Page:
Knowing When to Let Go — November 2002. A piece I wrote for our internal company newsletter in November of 1992, in response to mounting stress at the company as we became more and more successful.
When you feel yourself starting to clutch, to worry that you can't keep up, let go! There are times when the conscious mind can't keep up, but the unconscious will do just fine. The faltering steps of a newcomer to a dance become assured to the extent that she is able to forget the individual steps and yield to the music. The straining load of an engine getting up to speed gives way to a smooth hum as it slides into gear. I seem to remember (or did I make this up?) a wonderful martial arts book or movie in which an old master "bumbles" his way through a room, accidentally disposing of each of his highly trained opponents with strokes that might be luck but are more likely the highest level of skill guided by complete reliance on intuition.
Why We're In Business — April 1992. A piece I wrote for O'Reilly's internal employee newsletter.
I thought it was time for a reminder of our beginnings: the company is a means, not an end. The end is a better life for those of us who work, for our customers, and (as far as we can stretch it), for everyone we touch. If you start dreading coming to work, something is wrong. If work so consumes you that it's all you think about, something is wrong.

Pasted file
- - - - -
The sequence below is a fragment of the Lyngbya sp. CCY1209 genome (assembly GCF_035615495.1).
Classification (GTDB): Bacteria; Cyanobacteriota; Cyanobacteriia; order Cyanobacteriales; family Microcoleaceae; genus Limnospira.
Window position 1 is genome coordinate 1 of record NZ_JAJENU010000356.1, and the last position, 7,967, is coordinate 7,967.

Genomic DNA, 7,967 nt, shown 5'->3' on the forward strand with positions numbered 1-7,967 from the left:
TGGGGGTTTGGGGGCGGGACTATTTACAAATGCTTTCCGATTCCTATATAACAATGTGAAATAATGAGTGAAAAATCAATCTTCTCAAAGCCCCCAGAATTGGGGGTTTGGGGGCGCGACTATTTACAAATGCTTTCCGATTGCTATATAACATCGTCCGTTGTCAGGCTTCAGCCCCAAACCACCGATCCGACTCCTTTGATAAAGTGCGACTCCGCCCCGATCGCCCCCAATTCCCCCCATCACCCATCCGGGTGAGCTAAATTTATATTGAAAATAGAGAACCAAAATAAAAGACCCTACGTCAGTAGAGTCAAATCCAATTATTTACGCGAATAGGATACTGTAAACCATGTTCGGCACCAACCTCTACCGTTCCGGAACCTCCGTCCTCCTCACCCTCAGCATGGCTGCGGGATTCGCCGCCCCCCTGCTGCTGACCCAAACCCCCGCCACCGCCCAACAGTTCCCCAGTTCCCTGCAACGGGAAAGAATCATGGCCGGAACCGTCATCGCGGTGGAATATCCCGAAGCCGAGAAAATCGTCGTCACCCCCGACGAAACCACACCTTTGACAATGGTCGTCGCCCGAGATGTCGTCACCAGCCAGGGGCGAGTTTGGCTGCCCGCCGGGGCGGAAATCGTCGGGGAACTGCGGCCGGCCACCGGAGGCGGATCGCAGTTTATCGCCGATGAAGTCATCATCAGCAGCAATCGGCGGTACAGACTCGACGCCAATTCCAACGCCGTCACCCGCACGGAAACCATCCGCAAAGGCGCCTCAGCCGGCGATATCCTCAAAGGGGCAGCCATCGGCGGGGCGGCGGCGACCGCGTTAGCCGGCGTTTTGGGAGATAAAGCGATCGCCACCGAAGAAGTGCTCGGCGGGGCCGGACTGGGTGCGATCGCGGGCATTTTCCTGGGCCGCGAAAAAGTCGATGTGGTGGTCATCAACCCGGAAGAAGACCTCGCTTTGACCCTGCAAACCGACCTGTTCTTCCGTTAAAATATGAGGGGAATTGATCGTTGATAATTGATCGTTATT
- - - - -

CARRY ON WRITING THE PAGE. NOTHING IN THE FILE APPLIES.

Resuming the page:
Rules of Thumb — July 1992. In the late 80s, I wrote a draft of an employee handbook called Rules of Thumb that was never distributed. An employment lawyer I sent it to for review told me "It's the most inspiring employee handbook I've ever read, but I can't let you use it." I struggled with it for years, before giving in and letting the lawyers rewrite it. A watered down version was finally distributed to employees in the year 2000! The Preface, Introduction, and a chapter entitled Your Job should give you an idea of the flavor. The version here is the earliest draft I could still find, and dates from the summer of 1992.
I called this booklet "Rules of Thumb" because every rule in it is meant to be broken at some time or another, whenever there is good reason. We have no absolute policies, just guidelines based on past experience. As we grow, we will learn, and will make new empirical rules about what works best in new situations.
Documentation and The Future of UNIX — October 1984. This is the first industry op-ed piece I ever wrote. It was done in the fall of 1984 for a Boston area technical newspaper called Mass High Tech. We hadn't come to realize the publishing opportunity yet. I was evangelizing the idea that with UNIX as an open system, and one that had been developed in a research setting to boot, documentation was one of the key value adds companies needed to think about. I had developed some base manuals that I was customizing for a number of clients. Some of these customizeable manuals morphed over the next year or so into our first books.
One condition of success in the UNIX marketplace is increasingly coming to be the quality of the documentation and training materials supplied with the system. In order to distinguish themselves from the competition, UNIX system developers need to provide their users with friendly, effective UNIX documentation that goes beyond the standard document set supplied by Bell Laboratories.